It's Not All About the Numbers

Modern executives make business decisions based primarily on quantitative methods, with less emphasis on other factors, however, the situation in the world economy can teach us that the numbers are not everything.

Tuesday, February 7, 2012

Since the 1950’s, the use of quantitative methods has been widespread in business schools, becoming absolute in business practice, Guillermo Edelberg writes in an opinion piece in ElFinanciero.cr.com.

The author quotes R. Martin, dean of the Rotman School of Management at the University of Toronto who says, "We are governed by approaches such as 'show me the numbers' or ' whatever can not be measured does not matter'. which has not taken us very far. Economists are consistently wrong. None of the leading macroeconomists of organizations dedicated to forecasting expected that by mid-2008 the economy would grow much less let alone that it would explode. Meanwhile, CEOs are still making mistakes while offering up quarterly guides based on their sophisticated financial planning and they are still punished, not for poor performance but for not predicting outcomes several months in advance. "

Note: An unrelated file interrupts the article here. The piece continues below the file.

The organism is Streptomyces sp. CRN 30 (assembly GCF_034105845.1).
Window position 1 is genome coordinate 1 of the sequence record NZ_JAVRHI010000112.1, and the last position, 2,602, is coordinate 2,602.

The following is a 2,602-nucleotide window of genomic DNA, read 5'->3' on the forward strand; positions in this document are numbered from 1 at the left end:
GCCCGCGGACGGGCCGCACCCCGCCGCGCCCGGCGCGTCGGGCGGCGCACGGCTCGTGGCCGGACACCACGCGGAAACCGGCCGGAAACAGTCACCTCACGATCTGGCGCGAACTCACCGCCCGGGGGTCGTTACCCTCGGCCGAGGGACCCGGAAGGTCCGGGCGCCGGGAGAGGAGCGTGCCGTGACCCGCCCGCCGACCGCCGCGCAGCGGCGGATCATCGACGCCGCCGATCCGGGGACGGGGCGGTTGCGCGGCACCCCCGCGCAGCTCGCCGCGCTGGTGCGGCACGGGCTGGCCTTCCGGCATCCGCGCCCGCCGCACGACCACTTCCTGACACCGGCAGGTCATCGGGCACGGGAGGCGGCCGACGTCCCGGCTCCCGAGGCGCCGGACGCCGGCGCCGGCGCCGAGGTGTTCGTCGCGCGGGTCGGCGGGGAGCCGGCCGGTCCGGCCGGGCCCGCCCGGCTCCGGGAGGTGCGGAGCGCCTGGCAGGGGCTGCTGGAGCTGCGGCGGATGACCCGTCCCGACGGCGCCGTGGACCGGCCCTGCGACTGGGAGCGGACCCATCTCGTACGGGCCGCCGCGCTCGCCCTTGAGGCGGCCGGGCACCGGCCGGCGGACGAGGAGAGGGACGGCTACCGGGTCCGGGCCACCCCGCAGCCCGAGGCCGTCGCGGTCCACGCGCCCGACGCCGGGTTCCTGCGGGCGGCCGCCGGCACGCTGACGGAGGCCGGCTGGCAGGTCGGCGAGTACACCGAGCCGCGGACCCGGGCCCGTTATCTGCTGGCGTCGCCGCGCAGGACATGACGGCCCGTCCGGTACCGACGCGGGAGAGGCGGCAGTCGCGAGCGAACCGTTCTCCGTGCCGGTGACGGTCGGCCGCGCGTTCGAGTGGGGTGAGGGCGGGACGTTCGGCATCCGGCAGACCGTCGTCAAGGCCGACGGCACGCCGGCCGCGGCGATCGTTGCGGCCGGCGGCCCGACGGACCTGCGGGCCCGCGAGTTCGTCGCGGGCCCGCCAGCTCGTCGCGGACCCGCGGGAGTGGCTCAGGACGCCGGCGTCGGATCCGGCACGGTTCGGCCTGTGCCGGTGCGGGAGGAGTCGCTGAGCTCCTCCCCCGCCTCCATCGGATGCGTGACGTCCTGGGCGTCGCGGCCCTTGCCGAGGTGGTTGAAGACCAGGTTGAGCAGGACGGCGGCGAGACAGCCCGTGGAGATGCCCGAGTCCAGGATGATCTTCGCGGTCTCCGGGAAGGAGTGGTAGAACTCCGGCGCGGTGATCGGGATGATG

"So what can be expected in the near future? Perhaps a better balance between quantitative and qualitative analysis in decision-making. As one scholar put it: 'not everything that matters can be measured and not everything that can be measured matters'," said Edelberg.



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